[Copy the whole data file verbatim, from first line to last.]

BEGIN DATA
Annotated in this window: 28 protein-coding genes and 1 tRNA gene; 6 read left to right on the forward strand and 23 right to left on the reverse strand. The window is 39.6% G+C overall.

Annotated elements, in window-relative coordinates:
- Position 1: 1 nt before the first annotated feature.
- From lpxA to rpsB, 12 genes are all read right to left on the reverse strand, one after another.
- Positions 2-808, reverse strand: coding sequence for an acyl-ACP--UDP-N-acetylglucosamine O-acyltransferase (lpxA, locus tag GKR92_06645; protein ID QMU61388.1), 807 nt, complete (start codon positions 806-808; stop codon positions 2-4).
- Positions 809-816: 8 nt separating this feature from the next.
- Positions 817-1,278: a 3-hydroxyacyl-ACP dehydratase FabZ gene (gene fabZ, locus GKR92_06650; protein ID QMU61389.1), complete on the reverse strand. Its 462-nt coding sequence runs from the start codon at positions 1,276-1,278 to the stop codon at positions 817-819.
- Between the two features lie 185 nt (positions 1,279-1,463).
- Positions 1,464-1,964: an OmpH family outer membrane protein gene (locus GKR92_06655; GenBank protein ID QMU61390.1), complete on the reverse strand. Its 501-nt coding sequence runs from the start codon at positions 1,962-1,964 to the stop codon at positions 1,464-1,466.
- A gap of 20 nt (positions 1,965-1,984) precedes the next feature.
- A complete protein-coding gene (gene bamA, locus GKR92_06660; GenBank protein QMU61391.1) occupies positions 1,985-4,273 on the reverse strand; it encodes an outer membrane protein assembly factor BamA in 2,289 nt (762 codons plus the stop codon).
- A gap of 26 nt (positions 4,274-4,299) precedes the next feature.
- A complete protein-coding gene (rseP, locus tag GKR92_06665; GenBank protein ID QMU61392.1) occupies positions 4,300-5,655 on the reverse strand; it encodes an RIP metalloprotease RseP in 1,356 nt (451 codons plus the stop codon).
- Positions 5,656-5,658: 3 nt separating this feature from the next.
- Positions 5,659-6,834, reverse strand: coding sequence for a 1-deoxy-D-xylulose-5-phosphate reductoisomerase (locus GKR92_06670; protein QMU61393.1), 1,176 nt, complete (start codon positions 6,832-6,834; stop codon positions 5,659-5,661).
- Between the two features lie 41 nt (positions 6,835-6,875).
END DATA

Annotated in this window: 28 protein-coding genes and 1 tRNA gene; 6 read left to right on the forward strand and 23 right to left on the reverse strand. The window is 39.6% G+C overall.

Annotated elements, in window-relative coordinates:
- Position 1: 1 nt before the first annotated feature.
- From lpxA to rpsB, 12 genes are all read right to left on the reverse strand, one after another.
- Positions 2-808, reverse strand: coding sequence for an acyl-ACP--UDP-N-acetylglucosamine O-acyltransferase (lpxA, locus tag GKR92_06645; protein ID QMU61388.1), 807 nt, complete (start codon positions 806-808; stop codon positions 2-4).
- Positions 809-816: 8 nt separating this feature from the next.
- Positions 817-1,278: a 3-hydroxyacyl-ACP dehydratase FabZ gene (gene fabZ, locus GKR92_06650; protein ID QMU61389.1), complete on the reverse strand. Its 462-nt coding sequence runs from the start codon at positions 1,276-1,278 to the stop codon at positions 817-819.
- Between the two features lie 185 nt (positions 1,279-1,463).
- Positions 1,464-1,964: an OmpH family outer membrane protein gene (locus GKR92_06655; GenBank protein ID QMU61390.1), complete on the reverse strand. Its 501-nt coding sequence runs from the start codon at positions 1,962-1,964 to the stop codon at positions 1,464-1,466.
- A gap of 20 nt (positions 1,965-1,984) precedes the next feature.
- A complete protein-coding gene (gene bamA, locus GKR92_06660; GenBank protein QMU61391.1) occupies positions 1,985-4,273 on the reverse strand; it encodes an outer membrane protein assembly factor BamA in 2,289 nt (762 codons plus the stop codon).
- A gap of 26 nt (positions 4,274-4,299) precedes the next feature.
- A complete protein-coding gene (rseP, locus tag GKR92_06665; GenBank protein ID QMU61392.1) occupies positions 4,300-5,655 on the reverse strand; it encodes an RIP metalloprotease RseP in 1,356 nt (451 codons plus the stop codon).
- Positions 5,656-5,658: 3 nt separating this feature from the next.
- Positions 5,659-6,834, reverse strand: coding sequence for a 1-deoxy-D-xylulose-5-phosphate reductoisomerase (locus GKR92_06670; protein QMU61393.1), 1,176 nt, complete (start codon positions 6,832-6,834; stop codon positions 5,659-5,661).
- Between the two features lie 41 nt (positions 6,835-6,875).